The other matter about which copyright owners are especially concerned is the meaning of the phrase "reasonably practicable" in new section 31B(8). In determining whether it is reasonably practicable to re-apply copyright protection technology, the cost of doing so is not intended to be a relevant factor, and the guidance we have promised can certainly cover that point as well. The test is really one of whether re-applying it is technically possible: for example, there would be no point in insisting that copy protection that made the copyright work inaccessible in the first place should be put back on.

Advances in technology do, however, provide an opportunity to ensure that an original lack of access due to incompatibility between copy protection and visually impaired people's access technology does not even arise. If the original digital copy is accessible to all, it will not be possible to act under this exception. Technology can help only if everyone understands each other's problem and is willing to help find the solution, so it will be necessary for the organisations representing the rights holders and those representing visually impaired people to work with those who develop the relevant technologies to ensure that lack of access does not inadvertently arise in the first place.

The multiple copy exception is rightly overridden where copyright owners have set up a licensing scheme, because it must not totally remove the copyright owners' ability to seek remuneration by way of a copyright royalty. Of course, licensing under a licensing scheme can also be used to give copyright owners a valuable closer relationship with approved bodies.

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New section 31D does not allow a licensing scheme to be "unreasonably restrictive", and that is defined in subsection (2) to rule out in general any terms or conditions that would restrict the doing of anything that would be possible under section 31B or 31C. Clearly, that makes sense, but I would like to comment on which body can decide what is unreasonably restrictive. The Copyright Tribunal is an independent body already established by copyright law to decide more generally whether terms and conditions of licensing schemes are "reasonable in the circumstances".

For licensing schemes set up in this new area, part of the Copyright Tribunal's judgment of what is reasonable in the circumstances could concern whether the scheme is unreasonably restrictive, but we have been encouraging those setting up or changing licensing schemes in any area to consult fully the representatives of those who will be affected by the schemes: the users of the copyright material.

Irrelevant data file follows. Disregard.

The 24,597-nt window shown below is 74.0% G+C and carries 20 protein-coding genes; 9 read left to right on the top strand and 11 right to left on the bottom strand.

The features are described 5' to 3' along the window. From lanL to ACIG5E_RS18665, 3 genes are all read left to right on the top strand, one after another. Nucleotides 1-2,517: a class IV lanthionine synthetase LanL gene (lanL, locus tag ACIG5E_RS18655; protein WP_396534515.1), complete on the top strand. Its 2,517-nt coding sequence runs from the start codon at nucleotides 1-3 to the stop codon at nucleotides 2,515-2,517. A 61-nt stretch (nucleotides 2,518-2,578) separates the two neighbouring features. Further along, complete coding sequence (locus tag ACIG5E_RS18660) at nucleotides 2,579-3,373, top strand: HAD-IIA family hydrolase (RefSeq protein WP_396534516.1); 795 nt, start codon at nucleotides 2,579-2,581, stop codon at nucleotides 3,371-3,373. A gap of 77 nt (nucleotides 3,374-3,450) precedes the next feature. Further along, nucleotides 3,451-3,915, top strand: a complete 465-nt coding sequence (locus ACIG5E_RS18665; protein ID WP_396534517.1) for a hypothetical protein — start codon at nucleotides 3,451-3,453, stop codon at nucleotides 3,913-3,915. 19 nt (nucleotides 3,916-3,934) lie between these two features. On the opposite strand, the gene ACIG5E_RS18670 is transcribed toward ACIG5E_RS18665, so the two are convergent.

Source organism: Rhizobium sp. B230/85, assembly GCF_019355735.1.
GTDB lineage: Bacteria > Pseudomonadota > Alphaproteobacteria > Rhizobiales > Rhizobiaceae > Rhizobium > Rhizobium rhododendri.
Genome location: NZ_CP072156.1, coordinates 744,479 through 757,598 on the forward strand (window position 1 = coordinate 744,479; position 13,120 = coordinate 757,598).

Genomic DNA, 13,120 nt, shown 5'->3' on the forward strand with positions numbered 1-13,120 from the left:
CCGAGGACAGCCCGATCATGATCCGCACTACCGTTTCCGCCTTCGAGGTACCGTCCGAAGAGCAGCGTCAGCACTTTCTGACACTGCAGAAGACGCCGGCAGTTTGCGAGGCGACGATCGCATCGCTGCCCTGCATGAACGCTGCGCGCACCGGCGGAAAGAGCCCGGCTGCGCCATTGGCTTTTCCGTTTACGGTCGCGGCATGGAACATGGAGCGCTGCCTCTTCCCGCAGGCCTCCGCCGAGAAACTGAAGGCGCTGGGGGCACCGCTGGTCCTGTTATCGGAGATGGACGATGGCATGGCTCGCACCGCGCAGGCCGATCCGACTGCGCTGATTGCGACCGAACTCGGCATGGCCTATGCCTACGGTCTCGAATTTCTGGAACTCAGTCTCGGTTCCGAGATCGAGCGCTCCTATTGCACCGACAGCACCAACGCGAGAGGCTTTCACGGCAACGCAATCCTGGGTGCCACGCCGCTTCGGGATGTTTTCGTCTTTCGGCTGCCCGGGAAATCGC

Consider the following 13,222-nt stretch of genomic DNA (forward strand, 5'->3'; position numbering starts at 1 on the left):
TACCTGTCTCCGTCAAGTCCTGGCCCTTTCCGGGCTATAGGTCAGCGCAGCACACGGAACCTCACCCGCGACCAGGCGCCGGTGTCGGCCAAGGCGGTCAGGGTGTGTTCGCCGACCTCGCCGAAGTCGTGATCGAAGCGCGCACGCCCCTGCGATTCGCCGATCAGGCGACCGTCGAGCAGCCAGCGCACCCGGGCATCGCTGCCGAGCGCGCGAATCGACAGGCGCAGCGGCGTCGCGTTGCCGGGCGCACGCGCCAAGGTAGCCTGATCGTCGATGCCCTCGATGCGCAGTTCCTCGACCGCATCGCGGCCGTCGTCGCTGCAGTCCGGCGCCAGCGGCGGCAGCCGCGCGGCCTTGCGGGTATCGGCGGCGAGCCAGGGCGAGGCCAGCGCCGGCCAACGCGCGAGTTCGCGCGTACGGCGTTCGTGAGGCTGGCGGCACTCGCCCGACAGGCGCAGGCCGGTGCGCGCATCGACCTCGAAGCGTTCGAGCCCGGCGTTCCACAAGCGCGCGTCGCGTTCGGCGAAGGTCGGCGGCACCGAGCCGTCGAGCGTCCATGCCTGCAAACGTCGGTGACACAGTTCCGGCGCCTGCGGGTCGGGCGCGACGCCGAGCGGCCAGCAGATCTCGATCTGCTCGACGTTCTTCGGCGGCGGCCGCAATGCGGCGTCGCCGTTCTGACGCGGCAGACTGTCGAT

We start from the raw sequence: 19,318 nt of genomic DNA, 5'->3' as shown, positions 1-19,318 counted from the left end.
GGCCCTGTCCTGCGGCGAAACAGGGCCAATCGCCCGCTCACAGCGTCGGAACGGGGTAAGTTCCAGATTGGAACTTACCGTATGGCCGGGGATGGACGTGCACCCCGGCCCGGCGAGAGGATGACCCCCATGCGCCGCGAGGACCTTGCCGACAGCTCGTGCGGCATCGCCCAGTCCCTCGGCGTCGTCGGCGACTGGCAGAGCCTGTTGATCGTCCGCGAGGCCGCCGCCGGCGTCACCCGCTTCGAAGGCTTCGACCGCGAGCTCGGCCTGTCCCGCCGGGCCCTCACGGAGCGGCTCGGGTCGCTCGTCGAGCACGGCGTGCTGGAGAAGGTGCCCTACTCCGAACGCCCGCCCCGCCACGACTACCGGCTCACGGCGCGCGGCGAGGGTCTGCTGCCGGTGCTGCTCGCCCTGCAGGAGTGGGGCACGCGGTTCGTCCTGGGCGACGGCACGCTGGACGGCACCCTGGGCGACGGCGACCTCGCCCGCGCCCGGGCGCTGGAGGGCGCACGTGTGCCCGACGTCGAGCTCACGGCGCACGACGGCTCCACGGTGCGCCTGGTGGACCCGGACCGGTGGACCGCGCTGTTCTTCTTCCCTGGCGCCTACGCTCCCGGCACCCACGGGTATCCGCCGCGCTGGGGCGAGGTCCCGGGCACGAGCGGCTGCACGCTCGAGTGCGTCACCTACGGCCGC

We are ready to facilitate any discussions about licensing schemes in this area, if necessary, so that concerns about opposed schemes that might be unreasonably restrictive can be addressed at an early stage. That should give all concerned greater certainty that a scheme is not one that can be challenged as unreasonably restrictive.

New section 31C permits an approved body to keep intermediate copies against their future use to make more accessible copies. An approved body can also lend or transfer an intermediate copy, but only to another approved body that is entitled to make accessible copies of the copyright work itself under section 31B. It would be wrong to permit the transfer of an intermediate copy to a body that could not use it under the exception, as there would be a high risk that it would use it for an illegal purpose. Moreover, that limitation means that an intermediate copy can be transferred only to another approved body in the UK, as section 31B will be inserted in UK copyright law and cannot apply to what people do in other countries.

I, too, am concerned that the Bill will not allow databases to be copied without infringing copyright. As I said in Committee, we are taking up the matter with the Commission, including in the context of the current review of the database directive.

The Bill provides all the necessary checks and balances, while offering the prospect of real help for visually impaired people. Several hon. Members have explained just how important that help is, and just how much it will be valued. I am delighted to reaffirm the Government's continuing support for the Bill.

I offer my hon. Friend my warmest congratulations on having brought the Bill so far through so much hard work, and I share other hon. Members' admiration for all her efforts. I hope that it will continue to receive the widespread support in the other place that it has rightly enjoyed thus far in the House of Commons. I commend it to the House.

Question put and agreed to.

Bill accordingly read the Third time, and passed.